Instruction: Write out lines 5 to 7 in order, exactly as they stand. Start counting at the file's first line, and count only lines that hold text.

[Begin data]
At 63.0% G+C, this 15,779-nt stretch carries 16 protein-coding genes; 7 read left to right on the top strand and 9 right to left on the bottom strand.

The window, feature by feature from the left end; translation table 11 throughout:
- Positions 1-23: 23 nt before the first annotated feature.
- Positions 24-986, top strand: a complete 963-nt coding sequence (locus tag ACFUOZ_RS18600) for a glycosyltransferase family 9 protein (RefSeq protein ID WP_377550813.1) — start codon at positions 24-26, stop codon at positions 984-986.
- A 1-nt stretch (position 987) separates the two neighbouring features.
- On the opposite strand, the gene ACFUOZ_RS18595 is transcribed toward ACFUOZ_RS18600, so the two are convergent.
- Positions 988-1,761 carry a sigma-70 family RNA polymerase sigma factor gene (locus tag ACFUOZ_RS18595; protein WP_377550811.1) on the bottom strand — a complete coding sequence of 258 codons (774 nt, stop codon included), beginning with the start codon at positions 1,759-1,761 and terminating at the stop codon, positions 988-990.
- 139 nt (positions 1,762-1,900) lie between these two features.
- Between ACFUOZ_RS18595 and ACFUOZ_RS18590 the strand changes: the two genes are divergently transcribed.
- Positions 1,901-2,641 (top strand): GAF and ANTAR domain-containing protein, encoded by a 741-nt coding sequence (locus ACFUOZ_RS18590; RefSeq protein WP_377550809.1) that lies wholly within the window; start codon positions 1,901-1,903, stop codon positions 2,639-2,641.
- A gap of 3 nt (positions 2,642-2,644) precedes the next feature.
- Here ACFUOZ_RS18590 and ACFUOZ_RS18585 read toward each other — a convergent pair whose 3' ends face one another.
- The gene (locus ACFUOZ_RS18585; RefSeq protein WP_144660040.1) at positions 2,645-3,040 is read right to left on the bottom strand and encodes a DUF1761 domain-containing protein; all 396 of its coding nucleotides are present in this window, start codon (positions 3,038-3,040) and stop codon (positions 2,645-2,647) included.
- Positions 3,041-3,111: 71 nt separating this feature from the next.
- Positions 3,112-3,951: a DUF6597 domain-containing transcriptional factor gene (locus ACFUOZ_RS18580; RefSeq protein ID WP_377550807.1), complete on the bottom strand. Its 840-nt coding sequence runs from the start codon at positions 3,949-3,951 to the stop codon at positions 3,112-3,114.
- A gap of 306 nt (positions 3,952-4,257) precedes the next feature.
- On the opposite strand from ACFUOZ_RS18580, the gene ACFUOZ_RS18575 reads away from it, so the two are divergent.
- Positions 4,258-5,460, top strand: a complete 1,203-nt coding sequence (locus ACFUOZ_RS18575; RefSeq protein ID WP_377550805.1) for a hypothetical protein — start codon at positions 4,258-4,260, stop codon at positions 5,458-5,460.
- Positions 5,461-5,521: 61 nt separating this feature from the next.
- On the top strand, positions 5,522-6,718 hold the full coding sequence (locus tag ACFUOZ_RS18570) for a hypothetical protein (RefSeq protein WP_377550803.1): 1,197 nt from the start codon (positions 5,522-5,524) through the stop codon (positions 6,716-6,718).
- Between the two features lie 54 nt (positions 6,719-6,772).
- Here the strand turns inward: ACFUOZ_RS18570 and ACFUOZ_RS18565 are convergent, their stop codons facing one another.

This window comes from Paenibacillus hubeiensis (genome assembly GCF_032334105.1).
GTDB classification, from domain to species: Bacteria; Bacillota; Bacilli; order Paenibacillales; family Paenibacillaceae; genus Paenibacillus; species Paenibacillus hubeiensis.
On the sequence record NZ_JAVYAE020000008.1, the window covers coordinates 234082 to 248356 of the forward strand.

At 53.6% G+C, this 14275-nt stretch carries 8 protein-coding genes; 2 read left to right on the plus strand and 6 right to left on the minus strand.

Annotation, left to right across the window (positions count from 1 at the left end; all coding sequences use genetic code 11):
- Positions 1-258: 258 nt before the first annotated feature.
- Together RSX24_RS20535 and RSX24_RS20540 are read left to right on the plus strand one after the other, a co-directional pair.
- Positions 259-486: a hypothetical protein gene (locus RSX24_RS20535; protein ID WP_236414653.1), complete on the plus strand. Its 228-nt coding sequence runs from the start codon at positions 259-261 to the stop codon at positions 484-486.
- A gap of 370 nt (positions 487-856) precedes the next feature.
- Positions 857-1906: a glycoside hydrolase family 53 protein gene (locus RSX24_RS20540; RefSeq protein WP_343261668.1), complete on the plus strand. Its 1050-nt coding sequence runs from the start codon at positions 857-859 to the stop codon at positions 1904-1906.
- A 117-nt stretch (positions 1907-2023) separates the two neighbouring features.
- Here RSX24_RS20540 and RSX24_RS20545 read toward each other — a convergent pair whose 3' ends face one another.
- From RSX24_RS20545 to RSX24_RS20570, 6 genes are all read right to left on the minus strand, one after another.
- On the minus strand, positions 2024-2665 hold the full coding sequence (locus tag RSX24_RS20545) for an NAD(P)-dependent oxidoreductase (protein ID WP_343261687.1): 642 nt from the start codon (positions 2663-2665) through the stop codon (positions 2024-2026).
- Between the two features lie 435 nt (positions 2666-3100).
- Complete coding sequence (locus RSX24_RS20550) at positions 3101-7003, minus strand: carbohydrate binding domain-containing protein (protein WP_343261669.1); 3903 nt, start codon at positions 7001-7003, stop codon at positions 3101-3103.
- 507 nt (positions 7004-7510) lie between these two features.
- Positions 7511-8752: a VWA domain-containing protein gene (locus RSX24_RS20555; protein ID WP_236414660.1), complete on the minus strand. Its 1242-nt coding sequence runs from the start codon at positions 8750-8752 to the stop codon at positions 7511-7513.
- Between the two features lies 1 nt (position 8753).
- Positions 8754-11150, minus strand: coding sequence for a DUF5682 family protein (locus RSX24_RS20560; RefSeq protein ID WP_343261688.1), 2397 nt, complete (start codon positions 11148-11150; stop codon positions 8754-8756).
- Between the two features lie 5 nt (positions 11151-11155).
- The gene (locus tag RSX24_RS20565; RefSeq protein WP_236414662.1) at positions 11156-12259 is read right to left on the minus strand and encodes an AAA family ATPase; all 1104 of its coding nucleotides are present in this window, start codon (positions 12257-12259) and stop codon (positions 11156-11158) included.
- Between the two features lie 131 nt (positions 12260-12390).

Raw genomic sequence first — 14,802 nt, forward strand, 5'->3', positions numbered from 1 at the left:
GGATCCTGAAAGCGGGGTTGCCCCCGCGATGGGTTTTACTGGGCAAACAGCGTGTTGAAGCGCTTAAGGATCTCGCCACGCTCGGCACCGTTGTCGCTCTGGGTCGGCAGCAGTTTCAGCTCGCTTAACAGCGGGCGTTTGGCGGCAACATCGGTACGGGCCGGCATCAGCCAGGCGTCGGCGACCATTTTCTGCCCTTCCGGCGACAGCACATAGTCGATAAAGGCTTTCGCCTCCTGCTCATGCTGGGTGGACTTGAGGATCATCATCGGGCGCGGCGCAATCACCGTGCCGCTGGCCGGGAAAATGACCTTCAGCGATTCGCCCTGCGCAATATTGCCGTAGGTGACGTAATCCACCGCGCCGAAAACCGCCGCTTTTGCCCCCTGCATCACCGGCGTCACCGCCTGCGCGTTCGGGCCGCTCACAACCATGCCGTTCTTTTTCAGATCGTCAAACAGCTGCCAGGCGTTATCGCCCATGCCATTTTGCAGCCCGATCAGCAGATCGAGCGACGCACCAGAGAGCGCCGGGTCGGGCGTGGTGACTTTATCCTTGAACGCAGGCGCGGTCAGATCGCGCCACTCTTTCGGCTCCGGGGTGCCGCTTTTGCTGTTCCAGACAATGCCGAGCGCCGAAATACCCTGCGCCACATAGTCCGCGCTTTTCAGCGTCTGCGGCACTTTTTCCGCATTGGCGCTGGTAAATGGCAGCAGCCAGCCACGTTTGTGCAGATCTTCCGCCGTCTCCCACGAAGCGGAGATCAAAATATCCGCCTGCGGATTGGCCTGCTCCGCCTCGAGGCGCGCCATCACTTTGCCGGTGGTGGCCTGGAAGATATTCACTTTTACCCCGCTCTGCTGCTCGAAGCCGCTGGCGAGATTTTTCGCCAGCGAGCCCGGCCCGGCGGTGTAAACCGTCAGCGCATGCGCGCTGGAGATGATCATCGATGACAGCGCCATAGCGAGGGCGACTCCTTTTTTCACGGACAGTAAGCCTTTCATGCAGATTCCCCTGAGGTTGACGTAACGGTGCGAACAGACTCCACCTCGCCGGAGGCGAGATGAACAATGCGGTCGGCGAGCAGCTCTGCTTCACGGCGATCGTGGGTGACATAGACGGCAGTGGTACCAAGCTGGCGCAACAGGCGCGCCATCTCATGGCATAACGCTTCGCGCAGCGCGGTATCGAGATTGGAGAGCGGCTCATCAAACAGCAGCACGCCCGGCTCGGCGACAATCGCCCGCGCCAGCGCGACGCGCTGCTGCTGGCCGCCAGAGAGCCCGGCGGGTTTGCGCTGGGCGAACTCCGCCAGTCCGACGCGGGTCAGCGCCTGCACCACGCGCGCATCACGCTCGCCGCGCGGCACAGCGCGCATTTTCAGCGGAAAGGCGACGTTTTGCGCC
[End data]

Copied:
- A 1-nt stretch (position 987) separates the two neighbouring features.
- On the opposite strand, the gene ACFUOZ_RS18595 is transcribed toward ACFUOZ_RS18600, so the two are convergent.
- Positions 988-1,761 carry a sigma-70 family RNA polymerase sigma factor gene (locus tag ACFUOZ_RS18595; protein WP_377550811.1) on the bottom strand — a complete coding sequence of 258 codons (774 nt, stop codon included), beginning with the start codon at positions 1,759-1,761 and terminating at the stop codon, positions 988-990.